I think what we saw right now, I had a really good conversation with someone on LinkedIn the other day, and they said, you know, retail investors have made a mockery of the public markets. And I agree with that statement. To an extent, this is the first thing we've ever seen of this style, individual investors trading the stock market. However, I still feel that it is not a good thing in the long run, because, you know, these are people who are putting money and change their lives into investments. And what I feel that's going to contribute to is, you know, if they lose that money, what now, right? And, you know, these people on very educational the risks of what could happen if their investments, you know, go the other way, and they're in it for the joke, and what now, but literally, so I think I think, you know, people have had that fun, but I really think it's time to move on. Because the house always wins, there is always going to be someone who has more information than someone who is faster than you someone who has more experienced than you. And it's the same thing in the stock market. And what people don't realize is that it's that it's these little advantages that add up. And I think, you know, it's all gonna come tumbling down, you know, we've been like pumping this balloon to its very limit. So I have a feeling, you know, it's quite like a bubble right now. You know, you've got electric vehicle stocks going all the way. And, you know, we actually saw it a while back tech stocks had their worst day, I think, for the last 100 days, the US Treasury bonds hiked their prices up by, you know, obviously very high price. It was like 50 basis points in one day, and people got really scared, and tech stocks, took it on the chin. And, you know, it's this kind of cascade, really, that I think can not only shake up the financial sector as is, but could shake up people's lives.
Podcast Host 27:11
Yeah, now you've made entering the stock market or any kind of investing sound, I guess, a bit more realistic in the view that it is a bit riskier than a lot of people think that it's not necessarily a joke. And, you know, you've got to take this kind of seriously. So for students who are listening, and who perhaps have an interest in the stock market, but don't have any money in it yet, what should they do? Or what questions should they be asking themselves? What reading should they be doing? before they start putting money in the direction of the stock market and hoping for the best?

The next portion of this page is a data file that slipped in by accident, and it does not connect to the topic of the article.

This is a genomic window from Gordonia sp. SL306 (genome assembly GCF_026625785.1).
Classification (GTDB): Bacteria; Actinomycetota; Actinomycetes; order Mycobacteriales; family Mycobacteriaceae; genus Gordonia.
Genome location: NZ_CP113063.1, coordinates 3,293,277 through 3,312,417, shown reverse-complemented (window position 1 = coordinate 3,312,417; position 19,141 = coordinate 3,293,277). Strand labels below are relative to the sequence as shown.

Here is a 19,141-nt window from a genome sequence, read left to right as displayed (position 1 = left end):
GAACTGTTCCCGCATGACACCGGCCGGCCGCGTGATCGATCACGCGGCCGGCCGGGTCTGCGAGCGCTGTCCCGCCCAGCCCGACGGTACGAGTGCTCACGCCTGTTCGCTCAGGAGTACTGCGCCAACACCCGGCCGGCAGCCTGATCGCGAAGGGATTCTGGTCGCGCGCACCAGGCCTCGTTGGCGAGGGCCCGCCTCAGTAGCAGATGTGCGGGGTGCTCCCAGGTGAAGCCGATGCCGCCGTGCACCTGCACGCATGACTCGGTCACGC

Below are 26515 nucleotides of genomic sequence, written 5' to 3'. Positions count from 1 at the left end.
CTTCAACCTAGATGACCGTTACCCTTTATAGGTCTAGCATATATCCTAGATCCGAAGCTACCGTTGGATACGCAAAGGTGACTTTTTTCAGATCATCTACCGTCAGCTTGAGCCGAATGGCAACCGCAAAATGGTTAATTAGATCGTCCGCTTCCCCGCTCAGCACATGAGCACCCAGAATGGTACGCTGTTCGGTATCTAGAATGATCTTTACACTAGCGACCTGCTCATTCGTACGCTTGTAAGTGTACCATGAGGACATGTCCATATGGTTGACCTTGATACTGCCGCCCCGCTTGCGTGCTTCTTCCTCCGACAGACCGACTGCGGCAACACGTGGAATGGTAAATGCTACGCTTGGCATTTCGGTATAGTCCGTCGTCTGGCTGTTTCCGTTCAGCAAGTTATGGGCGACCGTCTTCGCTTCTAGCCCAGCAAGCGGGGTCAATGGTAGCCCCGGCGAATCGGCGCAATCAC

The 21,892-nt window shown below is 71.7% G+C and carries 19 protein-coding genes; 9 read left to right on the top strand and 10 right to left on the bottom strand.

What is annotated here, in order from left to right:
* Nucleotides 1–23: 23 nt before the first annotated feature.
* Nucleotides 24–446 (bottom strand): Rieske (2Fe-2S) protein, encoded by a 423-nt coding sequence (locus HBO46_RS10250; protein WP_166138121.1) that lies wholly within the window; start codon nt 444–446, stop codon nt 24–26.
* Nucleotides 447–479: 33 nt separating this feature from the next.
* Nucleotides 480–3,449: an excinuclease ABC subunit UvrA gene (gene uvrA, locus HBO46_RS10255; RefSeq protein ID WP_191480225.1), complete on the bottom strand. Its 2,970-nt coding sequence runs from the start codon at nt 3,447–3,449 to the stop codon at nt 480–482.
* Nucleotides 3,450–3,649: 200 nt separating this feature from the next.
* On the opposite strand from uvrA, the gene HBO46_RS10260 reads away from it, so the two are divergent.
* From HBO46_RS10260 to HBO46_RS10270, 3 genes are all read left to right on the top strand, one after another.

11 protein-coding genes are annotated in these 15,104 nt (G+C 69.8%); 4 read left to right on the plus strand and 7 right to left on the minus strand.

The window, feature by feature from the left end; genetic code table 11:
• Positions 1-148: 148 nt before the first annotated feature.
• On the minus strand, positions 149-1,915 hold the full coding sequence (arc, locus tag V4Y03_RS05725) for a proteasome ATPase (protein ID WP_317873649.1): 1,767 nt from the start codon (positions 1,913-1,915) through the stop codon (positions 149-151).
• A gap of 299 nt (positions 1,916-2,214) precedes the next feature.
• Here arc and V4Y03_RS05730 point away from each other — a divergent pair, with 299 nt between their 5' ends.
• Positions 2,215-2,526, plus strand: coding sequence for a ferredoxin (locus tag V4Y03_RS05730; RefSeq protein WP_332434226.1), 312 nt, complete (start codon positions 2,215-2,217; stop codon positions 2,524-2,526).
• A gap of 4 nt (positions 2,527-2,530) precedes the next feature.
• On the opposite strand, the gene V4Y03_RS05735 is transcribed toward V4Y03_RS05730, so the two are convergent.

That's actually really good question. And one thing I'd really like to outline is only invest as much as you're able to lose. So you know, invest as much money as if you lost it the next day as if it evaporated, you'll be perfectly fine with it, it wouldn't have any impact on your life. And I think that's key to understanding how it's not good to get emotionally attached to the stuff you investigate, because price fluctuations happen all the time. And it is definitely not going to help if you're the one refreshing the screen every two seconds, and you know, start crying or start celebrating over little dips in the price. So what I'd really like to think about, everyone listening to think about is, if you're investing in something, only invest in something you can understand. So Peter Lynch, actually the first book I ever read one up on Wall Street, he said, you know, if you cannot explain the idea of the business to a five year old, don't invest in it, they have this company with, you know, a bunch of axes in their name. And it's like x laboratories, and they produced wafer silicone chips for micro optical scanning, you know, really complicated stuff. But if you don't understand the product at its core, you shouldn't go there. You know, which is why, like you said, as well, you know, you'd hold on to a good stock for 10 years, and wait for it to pay its dividends, which would appreciate over the time. And I think that strategy, like it or not, that kind of strategy always wins. And it's like, you know, not to listen to your emotions too much, because there was this good post I saw on Wall Street bets as well. The most important stock you have is your brain, and don't let it fall apart due to a gambling addiction. And, you know, once you see all of this, you know, theoretical money pop up on the screen, once the stock prices go up, you know, you get happy and once it goes down, you get sad. And I think if you've given to your emotions too much, that can kind of don't need to investments just getting derailed, but your life as a whole.
Podcast Host 29:34
That's some really good advice. And I always say to students, like if you're going to be learning about anything, learn about investing, because it's a skill you should have for the rest of your life. You're not going to make your fortune. Well, the majority of people are not going to make their fortune through a job. They're going to make their fortune through investing or like owning a business, potentially a property, whatever it might be, but you're never too young to start investing, which leads me to shift gears a little bit towards combining the two investing and getting a job, you have an internship at JP Morgan, which will be a surprise for a lot of people who would have thought that it's probably, you know, more of like a university level thing to be getting an internship with, you know, one of the biggest banks in the world, can you talk us through how a year 1015 year old landed a internship at JP Morgan.